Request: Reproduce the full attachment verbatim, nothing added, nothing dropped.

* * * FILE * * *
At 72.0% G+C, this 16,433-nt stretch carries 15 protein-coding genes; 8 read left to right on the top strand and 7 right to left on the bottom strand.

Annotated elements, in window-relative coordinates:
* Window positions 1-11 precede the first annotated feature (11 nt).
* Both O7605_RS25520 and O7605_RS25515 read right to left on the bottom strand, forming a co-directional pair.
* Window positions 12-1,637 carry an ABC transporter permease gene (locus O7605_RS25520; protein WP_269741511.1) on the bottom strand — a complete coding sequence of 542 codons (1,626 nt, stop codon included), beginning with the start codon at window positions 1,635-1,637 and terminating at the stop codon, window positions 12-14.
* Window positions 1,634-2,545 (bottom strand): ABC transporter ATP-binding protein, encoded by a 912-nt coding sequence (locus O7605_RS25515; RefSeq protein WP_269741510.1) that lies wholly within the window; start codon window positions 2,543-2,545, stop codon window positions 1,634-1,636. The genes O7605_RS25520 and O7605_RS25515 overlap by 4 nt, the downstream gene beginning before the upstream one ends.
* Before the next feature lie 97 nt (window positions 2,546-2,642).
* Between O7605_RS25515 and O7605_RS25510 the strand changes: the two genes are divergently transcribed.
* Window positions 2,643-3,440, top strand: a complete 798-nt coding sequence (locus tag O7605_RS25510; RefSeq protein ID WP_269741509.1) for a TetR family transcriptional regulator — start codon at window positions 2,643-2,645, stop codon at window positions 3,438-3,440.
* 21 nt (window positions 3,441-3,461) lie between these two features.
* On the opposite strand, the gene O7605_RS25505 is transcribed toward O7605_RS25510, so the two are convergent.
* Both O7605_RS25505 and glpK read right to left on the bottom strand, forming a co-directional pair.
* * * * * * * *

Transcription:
At 72.0% G+C, this 16,433-nt stretch carries 15 protein-coding genes; 8 read left to right on the top strand and 7 right to left on the bottom strand.

Annotated elements, in window-relative coordinates:
* Window positions 1-11 precede the first annotated feature (11 nt).
* Both O7605_RS25520 and O7605_RS25515 read right to left on the bottom strand, forming a co-directional pair.
* Window positions 12-1,637 carry an ABC transporter permease gene (locus O7605_RS25520; protein WP_269741511.1) on the bottom strand — a complete coding sequence of 542 codons (1,626 nt, stop codon included), beginning with the start codon at window positions 1,635-1,637 and terminating at the stop codon, window positions 12-14.
* Window positions 1,634-2,545 (bottom strand): ABC transporter ATP-binding protein, encoded by a 912-nt coding sequence (locus O7605_RS25515; RefSeq protein WP_269741510.1) that lies wholly within the window; start codon window positions 2,543-2,545, stop codon window positions 1,634-1,636. The genes O7605_RS25520 and O7605_RS25515 overlap by 4 nt, the downstream gene beginning before the upstream one ends.
* Before the next feature lie 97 nt (window positions 2,546-2,642).
* Between O7605_RS25515 and O7605_RS25510 the strand changes: the two genes are divergently transcribed.
* Window positions 2,643-3,440, top strand: a complete 798-nt coding sequence (locus tag O7605_RS25510; RefSeq protein ID WP_269741509.1) for a TetR family transcriptional regulator — start codon at window positions 2,643-2,645, stop codon at window positions 3,438-3,440.
* 21 nt (window positions 3,441-3,461) lie between these two features.
* On the opposite strand, the gene O7605_RS25505 is transcribed toward O7605_RS25510, so the two are convergent.
* Both O7605_RS25505 and glpK read right to left on the bottom strand, forming a co-directional pair.